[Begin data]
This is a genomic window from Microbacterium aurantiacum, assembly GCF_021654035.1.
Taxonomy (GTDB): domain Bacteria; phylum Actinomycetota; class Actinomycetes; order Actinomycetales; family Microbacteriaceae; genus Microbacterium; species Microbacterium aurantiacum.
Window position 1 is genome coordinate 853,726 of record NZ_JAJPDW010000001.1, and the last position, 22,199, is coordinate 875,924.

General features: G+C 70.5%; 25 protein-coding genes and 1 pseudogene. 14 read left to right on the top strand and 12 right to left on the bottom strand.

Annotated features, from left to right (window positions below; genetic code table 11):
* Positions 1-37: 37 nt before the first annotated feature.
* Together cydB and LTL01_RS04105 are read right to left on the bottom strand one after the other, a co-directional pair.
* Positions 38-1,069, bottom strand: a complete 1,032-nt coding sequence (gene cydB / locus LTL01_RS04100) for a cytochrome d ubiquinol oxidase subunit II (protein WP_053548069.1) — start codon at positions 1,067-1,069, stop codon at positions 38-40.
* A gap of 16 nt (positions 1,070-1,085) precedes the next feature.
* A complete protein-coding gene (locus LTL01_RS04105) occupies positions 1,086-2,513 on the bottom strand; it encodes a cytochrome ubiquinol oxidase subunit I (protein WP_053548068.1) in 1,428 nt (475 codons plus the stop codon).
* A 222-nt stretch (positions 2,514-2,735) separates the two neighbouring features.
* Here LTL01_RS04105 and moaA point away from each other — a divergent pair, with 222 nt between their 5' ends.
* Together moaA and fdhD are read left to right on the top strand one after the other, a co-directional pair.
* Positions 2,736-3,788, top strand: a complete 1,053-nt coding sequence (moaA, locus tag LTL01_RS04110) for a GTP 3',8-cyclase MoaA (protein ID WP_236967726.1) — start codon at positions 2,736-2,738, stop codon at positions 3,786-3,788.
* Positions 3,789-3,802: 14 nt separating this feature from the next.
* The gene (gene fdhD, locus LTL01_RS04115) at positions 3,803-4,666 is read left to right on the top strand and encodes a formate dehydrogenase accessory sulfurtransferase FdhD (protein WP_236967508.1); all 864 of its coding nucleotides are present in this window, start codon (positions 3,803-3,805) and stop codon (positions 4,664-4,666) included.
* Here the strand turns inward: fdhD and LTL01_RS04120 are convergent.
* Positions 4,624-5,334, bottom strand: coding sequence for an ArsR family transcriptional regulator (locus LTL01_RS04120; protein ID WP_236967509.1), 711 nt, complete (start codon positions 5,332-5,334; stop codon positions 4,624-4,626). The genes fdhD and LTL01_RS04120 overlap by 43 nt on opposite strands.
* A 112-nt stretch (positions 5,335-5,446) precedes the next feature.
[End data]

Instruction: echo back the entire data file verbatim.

This is a genomic window from Microbacterium aurantiacum, assembly GCF_021654035.1.
Taxonomy (GTDB): domain Bacteria; phylum Actinomycetota; class Actinomycetes; order Actinomycetales; family Microbacteriaceae; genus Microbacterium; species Microbacterium aurantiacum.
Window position 1 is genome coordinate 853,726 of record NZ_JAJPDW010000001.1, and the last position, 22,199, is coordinate 875,924.

General features: G+C 70.5%; 25 protein-coding genes and 1 pseudogene. 14 read left to right on the top strand and 12 right to left on the bottom strand.

Annotated features, from left to right (window positions below; genetic code table 11):
* Positions 1-37: 37 nt before the first annotated feature.
* Together cydB and LTL01_RS04105 are read right to left on the bottom strand one after the other, a co-directional pair.
* Positions 38-1,069, bottom strand: a complete 1,032-nt coding sequence (gene cydB / locus LTL01_RS04100) for a cytochrome d ubiquinol oxidase subunit II (protein WP_053548069.1) — start codon at positions 1,067-1,069, stop codon at positions 38-40.
* A gap of 16 nt (positions 1,070-1,085) precedes the next feature.
* A complete protein-coding gene (locus LTL01_RS04105) occupies positions 1,086-2,513 on the bottom strand; it encodes a cytochrome ubiquinol oxidase subunit I (protein WP_053548068.1) in 1,428 nt (475 codons plus the stop codon).
* A 222-nt stretch (positions 2,514-2,735) separates the two neighbouring features.
* Here LTL01_RS04105 and moaA point away from each other — a divergent pair, with 222 nt between their 5' ends.
* Together moaA and fdhD are read left to right on the top strand one after the other, a co-directional pair.
* Positions 2,736-3,788, top strand: a complete 1,053-nt coding sequence (moaA, locus tag LTL01_RS04110) for a GTP 3',8-cyclase MoaA (protein ID WP_236967726.1) — start codon at positions 2,736-2,738, stop codon at positions 3,786-3,788.
* Positions 3,789-3,802: 14 nt separating this feature from the next.
* The gene (gene fdhD, locus LTL01_RS04115) at positions 3,803-4,666 is read left to right on the top strand and encodes a formate dehydrogenase accessory sulfurtransferase FdhD (protein WP_236967508.1); all 864 of its coding nucleotides are present in this window, start codon (positions 3,803-3,805) and stop codon (positions 4,664-4,666) included.
* Here the strand turns inward: fdhD and LTL01_RS04120 are convergent.
* Positions 4,624-5,334, bottom strand: coding sequence for an ArsR family transcriptional regulator (locus LTL01_RS04120; protein ID WP_236967509.1), 711 nt, complete (start codon positions 5,332-5,334; stop codon positions 4,624-4,626). The genes fdhD and LTL01_RS04120 overlap by 43 nt on opposite strands.
* A 112-nt stretch (positions 5,335-5,446) precedes the next feature.